Sticky Notes for Assessing Student Learning Needs and the Bigger Picture of Information Literacy

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A few weeks ago, I wrote about a simple yet rich activity I did with tenth grade students as the kickoff to a “one-shot” mini-lesson; this activity was helpful in getting specific feedback on what was particularly challenging for these students with research.  Last week, I spent two days with English teacher Meg Batchelor’s sophomores and decided to do a similar activity.  This time, though, the two focal questions were:

  1.  What is most challenging for you when doing research papers or projects?
  2.  What are you “go to” sources when doing research?

I thought it would be fun to have students share their responses anonymously using sticky notes and then capture their responses in three ways:

  1.  photographing the responses
  2.  capturing the responses with the Post-It App
  3.  identifying all the responses and corresponding number of responses for each response

Students jotted their thoughts on the sticky notes and then placed them on the appropriately labeled “parking lots” (a bigger jumbo sticky note–so very meta!) on the wall.

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Take a look at the tallied responses below:

table 1 responses from batchelor sources used march 2016 table 2 challenges of research from batchelor march 2016

I found both data sets fascinating and saw some overlap with the responses from the previous group (valid/credible/reliable surfaces bubbled up again as well as sources with information relevant to the research topic or question), but as you can see, there are some nuanced differences, too.   We can also clearly see that the students rely heavily on Google and Wikipedia; at first glance, the responses don’t seem to reflect much prior knowledge or experience in using other sources such as the school and district owned databases from Gale or specific EBSCO databases provided at the state level through GALILEO.   More research would be needed to peel back the layers of the stories behind the data and to better understand what might account for these responses, especially for me as a newcomer who has been here only since August.  It would also be interesting to see do a large scale open-ended survey by grade level and compare results.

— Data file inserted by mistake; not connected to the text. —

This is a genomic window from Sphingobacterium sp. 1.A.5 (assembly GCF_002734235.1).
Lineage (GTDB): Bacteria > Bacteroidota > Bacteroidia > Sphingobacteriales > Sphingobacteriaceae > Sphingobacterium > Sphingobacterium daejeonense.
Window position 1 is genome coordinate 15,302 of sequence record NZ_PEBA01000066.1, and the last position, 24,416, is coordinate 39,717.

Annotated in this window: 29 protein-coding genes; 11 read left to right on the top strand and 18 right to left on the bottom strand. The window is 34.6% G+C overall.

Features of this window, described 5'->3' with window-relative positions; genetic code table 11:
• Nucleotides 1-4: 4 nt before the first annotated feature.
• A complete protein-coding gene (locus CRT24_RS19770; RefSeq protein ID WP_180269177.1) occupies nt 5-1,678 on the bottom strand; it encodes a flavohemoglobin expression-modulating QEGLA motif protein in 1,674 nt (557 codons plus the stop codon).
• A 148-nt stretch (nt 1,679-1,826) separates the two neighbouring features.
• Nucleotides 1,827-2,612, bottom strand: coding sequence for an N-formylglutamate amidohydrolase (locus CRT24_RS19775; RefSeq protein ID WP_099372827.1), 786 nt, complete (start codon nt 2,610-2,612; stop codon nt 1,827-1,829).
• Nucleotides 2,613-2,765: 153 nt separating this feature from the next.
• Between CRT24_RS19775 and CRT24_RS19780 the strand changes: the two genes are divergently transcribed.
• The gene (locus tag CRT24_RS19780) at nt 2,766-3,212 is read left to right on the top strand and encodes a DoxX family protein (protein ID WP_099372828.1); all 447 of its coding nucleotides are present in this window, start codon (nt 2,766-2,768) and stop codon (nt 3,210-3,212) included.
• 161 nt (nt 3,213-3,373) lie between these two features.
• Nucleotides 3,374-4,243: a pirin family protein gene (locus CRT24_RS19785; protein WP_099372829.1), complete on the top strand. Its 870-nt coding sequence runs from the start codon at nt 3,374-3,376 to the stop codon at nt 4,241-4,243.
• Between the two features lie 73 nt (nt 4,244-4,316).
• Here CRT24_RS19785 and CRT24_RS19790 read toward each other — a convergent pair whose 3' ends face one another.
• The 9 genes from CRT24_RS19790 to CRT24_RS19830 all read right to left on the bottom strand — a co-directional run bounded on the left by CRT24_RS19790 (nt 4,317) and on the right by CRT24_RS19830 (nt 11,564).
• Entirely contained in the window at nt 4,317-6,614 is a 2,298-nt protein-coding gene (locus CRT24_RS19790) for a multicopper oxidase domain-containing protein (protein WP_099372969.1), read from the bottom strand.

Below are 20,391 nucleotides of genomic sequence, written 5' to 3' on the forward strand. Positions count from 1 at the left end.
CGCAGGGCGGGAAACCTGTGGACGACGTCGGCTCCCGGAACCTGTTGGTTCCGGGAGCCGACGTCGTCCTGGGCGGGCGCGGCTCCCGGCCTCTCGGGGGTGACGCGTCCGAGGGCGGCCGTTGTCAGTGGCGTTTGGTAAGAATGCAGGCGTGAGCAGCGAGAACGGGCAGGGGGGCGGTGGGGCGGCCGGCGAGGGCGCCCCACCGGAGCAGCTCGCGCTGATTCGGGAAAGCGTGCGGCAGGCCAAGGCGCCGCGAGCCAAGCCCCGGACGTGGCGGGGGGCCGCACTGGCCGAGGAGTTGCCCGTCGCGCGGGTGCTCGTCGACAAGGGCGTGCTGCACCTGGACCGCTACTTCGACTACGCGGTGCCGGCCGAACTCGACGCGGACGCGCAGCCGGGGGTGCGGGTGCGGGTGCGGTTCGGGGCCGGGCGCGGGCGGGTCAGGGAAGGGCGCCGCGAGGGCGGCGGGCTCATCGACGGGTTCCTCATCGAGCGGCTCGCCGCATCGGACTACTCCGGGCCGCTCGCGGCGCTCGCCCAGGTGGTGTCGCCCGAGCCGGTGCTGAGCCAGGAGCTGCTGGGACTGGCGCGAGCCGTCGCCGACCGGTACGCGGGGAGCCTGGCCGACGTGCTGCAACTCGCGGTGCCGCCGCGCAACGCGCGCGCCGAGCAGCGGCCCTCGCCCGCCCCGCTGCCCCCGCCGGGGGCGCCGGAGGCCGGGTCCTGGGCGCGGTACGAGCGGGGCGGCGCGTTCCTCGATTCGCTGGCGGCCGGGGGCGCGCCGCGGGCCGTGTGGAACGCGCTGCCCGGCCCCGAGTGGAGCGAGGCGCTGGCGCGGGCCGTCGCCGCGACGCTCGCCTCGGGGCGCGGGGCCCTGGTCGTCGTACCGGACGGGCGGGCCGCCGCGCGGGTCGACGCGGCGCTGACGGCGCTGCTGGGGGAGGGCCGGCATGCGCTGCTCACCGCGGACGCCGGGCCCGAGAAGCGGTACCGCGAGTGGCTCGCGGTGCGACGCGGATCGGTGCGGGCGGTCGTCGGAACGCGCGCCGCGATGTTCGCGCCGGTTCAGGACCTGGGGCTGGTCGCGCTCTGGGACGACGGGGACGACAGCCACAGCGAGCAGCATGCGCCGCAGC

If we group student responses to identified challenges of research into the three categories of learner experience and six stages of information seeking using Kuhlthau’s Information Search Process model; we can see the majority of these responses would be related to cognitive tasks.  However, we can also see evidence of what Kuhlthau identifies as the principle of uncertainty  reflected in the student responses.   This is an imperfect first pass at coding and categorizing the student responses—I could see how some of their responses could fall into multiple areas of experience (both affective and cognitive) as well as overlap in information seeking stages since students often move and back forth between uncertainty and clarity as they continually explore, formulate, and collect (see this great blog post on this interpretation by my colleagues at the Letting Go blog that is all about ISP).  You can click on the image below for a larger view.

student responses and ISP spectrum

We could also categorize responses more broadly into these areas of challenge:
areas of challenge

However you look at it, these kinds of data sets provide conversation points to evaluate and assess student information literacy skills in the context of current research practices by each subject area in our school.  I see this data as a set of conversation points to help us look more closely at current practices with research assignments in the context of:

  • alignment to the state standards—where are we hitting the sweet spots, where are the gaps, where are engaging in overkill?
  • the ACRL Framework for Information Literacy for Higher Education (most high school teachers don’t know about this set of information literacy learning outcomes; thank you University of West Georgia academic librarian and Information Literacy Coordinator Andrea Stanfield for pointing me to this LibGuide on the standards–I love how they organized the content.)
  • engaging in some soul-searching and really thinking about what we believe about research—what do we need to keep doing, what should we let go, and what do we need to begin doing (see this great example).

Having the courage to interrogate what you believe about research practices is not always easy, but I think it is essential if we are to take an inquiry stance on many kinds of literacy practices.

On a side note, several of you from Twitter asked me to share the technical aspect of this activity with the Post-It App.  Overall, it worked fairly well, but the image captures were limited in size, and responses recorded in pencil didn’t pick up very well or at all.  You can see the less than ideal quality of the images here.   If I use this app again as part of data collection, I will make sure students write on the post-its in pen; I also am curious to see if the app functions in a more robust manner on an iPad versus an iPhone.